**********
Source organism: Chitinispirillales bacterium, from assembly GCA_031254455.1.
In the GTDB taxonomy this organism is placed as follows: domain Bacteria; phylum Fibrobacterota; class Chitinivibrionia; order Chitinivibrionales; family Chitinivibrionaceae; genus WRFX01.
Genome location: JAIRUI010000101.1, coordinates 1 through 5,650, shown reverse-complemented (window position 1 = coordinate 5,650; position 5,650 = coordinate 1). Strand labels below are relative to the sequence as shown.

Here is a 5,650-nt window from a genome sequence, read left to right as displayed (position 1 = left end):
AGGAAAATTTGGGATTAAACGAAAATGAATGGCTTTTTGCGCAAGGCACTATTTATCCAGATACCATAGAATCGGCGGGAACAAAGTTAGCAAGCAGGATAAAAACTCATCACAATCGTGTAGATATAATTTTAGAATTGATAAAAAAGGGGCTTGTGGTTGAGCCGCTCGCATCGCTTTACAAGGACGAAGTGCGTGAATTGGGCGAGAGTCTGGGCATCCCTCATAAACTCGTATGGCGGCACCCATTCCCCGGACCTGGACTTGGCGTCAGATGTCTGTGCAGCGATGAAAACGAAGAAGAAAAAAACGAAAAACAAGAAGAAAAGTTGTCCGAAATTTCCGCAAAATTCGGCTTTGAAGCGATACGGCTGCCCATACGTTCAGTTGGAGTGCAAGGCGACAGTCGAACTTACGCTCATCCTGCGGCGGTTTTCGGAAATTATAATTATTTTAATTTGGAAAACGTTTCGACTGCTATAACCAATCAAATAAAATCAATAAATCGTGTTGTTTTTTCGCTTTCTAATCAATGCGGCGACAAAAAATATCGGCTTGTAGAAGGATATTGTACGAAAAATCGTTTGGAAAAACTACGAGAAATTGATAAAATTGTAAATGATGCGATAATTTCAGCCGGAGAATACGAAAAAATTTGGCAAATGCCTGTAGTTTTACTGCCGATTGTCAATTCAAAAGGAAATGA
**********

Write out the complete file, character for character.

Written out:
Source organism: Chitinispirillales bacterium, from assembly GCA_031254455.1.
In the GTDB taxonomy this organism is placed as follows: domain Bacteria; phylum Fibrobacterota; class Chitinivibrionia; order Chitinivibrionales; family Chitinivibrionaceae; genus WRFX01.
Genome location: JAIRUI010000101.1, coordinates 1 through 5,650, shown reverse-complemented (window position 1 = coordinate 5,650; position 5,650 = coordinate 1). Strand labels below are relative to the sequence as shown.

Here is a 5,650-nt window from a genome sequence, read left to right as displayed (position 1 = left end):
AGGAAAATTTGGGATTAAACGAAAATGAATGGCTTTTTGCGCAAGGCACTATTTATCCAGATACCATAGAATCGGCGGGAACAAAGTTAGCAAGCAGGATAAAAACTCATCACAATCGTGTAGATATAATTTTAGAATTGATAAAAAAGGGGCTTGTGGTTGAGCCGCTCGCATCGCTTTACAAGGACGAAGTGCGTGAATTGGGCGAGAGTCTGGGCATCCCTCATAAACTCGTATGGCGGCACCCATTCCCCGGACCTGGACTTGGCGTCAGATGTCTGTGCAGCGATGAAAACGAAGAAGAAAAAAACGAAAAACAAGAAGAAAAGTTGTCCGAAATTTCCGCAAAATTCGGCTTTGAAGCGATACGGCTGCCCATACGTTCAGTTGGAGTGCAAGGCGACAGTCGAACTTACGCTCATCCTGCGGCGGTTTTCGGAAATTATAATTATTTTAATTTGGAAAACGTTTCGACTGCTATAACCAATCAAATAAAATCAATAAATCGTGTTGTTTTTTCGCTTTCTAATCAATGCGGCGACAAAAAATATCGGCTTGTAGAAGGATATTGTACGAAAAATCGTTTGGAAAAACTACGAGAAATTGATAAAATTGTAAATGATGCGATAATTTCAGCCGGAGAATACGAAAAAATTTGGCAAATGCCTGTAGTTTTACTGCCGATTGTCAATTCAAAAGGAAATGA